‘Tempest’ Soars In Acrobatic Presentation

By |2014-04-20T09:00:00-04:00April 20th, 2014|Entertainment, Theater|

By Bridgette M. Redman

If you mix together the words of Shakespeare with the movement of Cirque du Soleil, you might end up with something like What a Do’s “The Tempest.”
Directed by recent Alma theater and dance graduate and long-time What-a-Do company member Tara Bouldrey, the group’s freshman showing of Shakespeare is a highly choreographed work of beauty.
The set is hung with silks and an aerial hoop, a tricky choice from a venue with low ceilings. But what the gymnastics routines and air dances lose in height, they gain in beauty, strength and energy. Bouldrey used dance and acrobatics to emphasize the magic of “The Tempest,” creating an island where spirits reign and Prospera is monarch supreme.
Kristin Marie Stelter fills the role of Prospera with strength, mysteriousness and raw power. She is not old, but ageless, an interpretation that lets her be mistress, mother and crone all blurred together. Like the spirits she commands, she takes to the sky, mounting the silks and performing acrobatics to Bouldrey and Wade King’s intense soundtrack and Cory Kalkowski’s high-end lighting design.
Genevieve Lally-Knuth is credited with movement design, and that is a tall order in this show. It is often a dance show, and the spirits each bring their own particular movement style to the stage. In particular, Joshua Olgine’s Caliban and Sam Friia’s Ariel are otherworldly in their movements. Olgine is all earth and Friia all air. Olgine creeps, his legs at sharp angles and his torso always near to the ground as he grovels and capers, taking to the air only when being punished by Prospero and her spirits. Ariel seems to never touch the ground, gliding, hopping, climbing the silks and swinging in the hoops. He is a creature of air, and the audience is never given cause to doubt it.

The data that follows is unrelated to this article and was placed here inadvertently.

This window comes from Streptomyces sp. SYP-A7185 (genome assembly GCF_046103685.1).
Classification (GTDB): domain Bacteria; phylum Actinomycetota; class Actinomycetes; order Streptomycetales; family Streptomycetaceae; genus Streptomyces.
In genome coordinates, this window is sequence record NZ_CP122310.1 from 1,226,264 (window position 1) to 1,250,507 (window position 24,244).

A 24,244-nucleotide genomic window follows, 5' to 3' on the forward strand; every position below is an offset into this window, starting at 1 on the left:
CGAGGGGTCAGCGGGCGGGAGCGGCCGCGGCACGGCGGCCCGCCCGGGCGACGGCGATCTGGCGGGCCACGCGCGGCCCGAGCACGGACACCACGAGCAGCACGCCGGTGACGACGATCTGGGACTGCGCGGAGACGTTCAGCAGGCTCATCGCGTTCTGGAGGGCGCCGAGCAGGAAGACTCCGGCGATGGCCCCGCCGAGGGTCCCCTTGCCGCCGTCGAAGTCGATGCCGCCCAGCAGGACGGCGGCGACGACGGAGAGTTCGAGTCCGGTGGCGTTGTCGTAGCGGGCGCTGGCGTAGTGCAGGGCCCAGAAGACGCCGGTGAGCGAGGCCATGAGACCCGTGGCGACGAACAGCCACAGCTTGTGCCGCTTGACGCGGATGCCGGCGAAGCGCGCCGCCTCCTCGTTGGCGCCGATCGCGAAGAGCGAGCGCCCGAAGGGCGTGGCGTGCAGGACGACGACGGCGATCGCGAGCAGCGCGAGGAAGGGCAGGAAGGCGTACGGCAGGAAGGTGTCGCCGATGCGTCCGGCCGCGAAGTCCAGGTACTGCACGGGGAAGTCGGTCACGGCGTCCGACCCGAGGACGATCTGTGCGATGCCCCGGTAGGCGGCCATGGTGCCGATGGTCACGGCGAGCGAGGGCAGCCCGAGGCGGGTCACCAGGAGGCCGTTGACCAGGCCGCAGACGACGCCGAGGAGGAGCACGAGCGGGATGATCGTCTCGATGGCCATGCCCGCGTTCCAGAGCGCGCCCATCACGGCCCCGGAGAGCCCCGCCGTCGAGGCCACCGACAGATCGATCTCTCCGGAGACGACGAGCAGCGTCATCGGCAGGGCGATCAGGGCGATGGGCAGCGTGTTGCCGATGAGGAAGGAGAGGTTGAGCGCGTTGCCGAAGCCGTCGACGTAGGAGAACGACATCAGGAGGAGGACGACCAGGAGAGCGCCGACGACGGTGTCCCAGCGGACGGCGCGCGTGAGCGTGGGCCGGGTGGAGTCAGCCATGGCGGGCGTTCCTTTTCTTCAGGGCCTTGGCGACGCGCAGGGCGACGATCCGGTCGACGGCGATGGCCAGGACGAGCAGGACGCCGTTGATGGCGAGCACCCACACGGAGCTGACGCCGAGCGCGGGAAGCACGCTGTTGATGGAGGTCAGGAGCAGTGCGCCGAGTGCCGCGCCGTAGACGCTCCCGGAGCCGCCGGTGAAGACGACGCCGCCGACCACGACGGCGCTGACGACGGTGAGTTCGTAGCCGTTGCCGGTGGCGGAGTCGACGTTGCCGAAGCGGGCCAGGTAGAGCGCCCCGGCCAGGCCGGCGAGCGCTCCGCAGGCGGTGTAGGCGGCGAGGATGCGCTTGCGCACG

Averi Beck’s Miranda carries all the required innocence and ignorance of the world. She falls in love as required and is able to effectively moon and be a pawn in her mother’s game of revenge and redemption.
Bouldrey is bold with the cuts she makes, allowing her to add extended dance routines without making the show lengthen to three hours as would be a danger with the Bard’s work. It comes in at just under two and a half hours, and none of it feels rushed, nor does anything drag. The opening is an extended dance and acrobatic piece with the spirits playing the storm and the shipwreck minimized. One starts to wonder whether this version will use or even require words. But then Miranda enters, and the Bard’s words soar along with the spirits.
The director also made some bold choices in casting Emily James and Rachel Markillie in the roles of father and son, king and prince of Naples. Both look and move like men, but possess high voices that give away their gender, in particular when surrounded by other men and women with lower, more powerful voices.
This Tempest also had its share of clowns, with the drunken Stephano and Trincula, played by Lars J Loofboro and Stefani Lynn Wallace respectively. Olgine’s Caliban finds the perfect mix between comic and monstrous. Heather Cerridwen’s Gonzala also provides comic relief in the scenes with the King of Naples and the scheming fraternal pair of Vanessa Banister’s Antonia – usurping sister to Prospera, and Jared Sheldon’s Sebastian, the would-be usurping brother of the King of Naples.
As always in a What-a-Do production, the tech elements take starring roles. This is especially true in “The Tempest,” where magic and wonder are key themes. Bouldrey never allows us to doubt the power of Prospera, and while Stelter’s movement and voice alone could carry that power, it doesn’t have to. She is supported by an amazing sound design that pounds and crashes, intricate lighting and a set draped with magic symbology for her to interact with.
Everything about this production is strong. It is a retelling of one of Shakespeare’s late romances – believed to be his last play ever written – that is captivating and intense.

REVIEW:
‘The Tempest’
What A Do Theatre, 4071 W. Dickman Road, Springfield. 8 p.m. Thursday-Saturday through March 22. 2 hours, 24 minutes. $10. 269-282-1953. http://www.whatado.org

About the Author:

BTL Staff
Between The Lines has been publishing LGBTQ-related content in Southeast Michigan since the early '90s. This year marks the publication's 27th anniversary.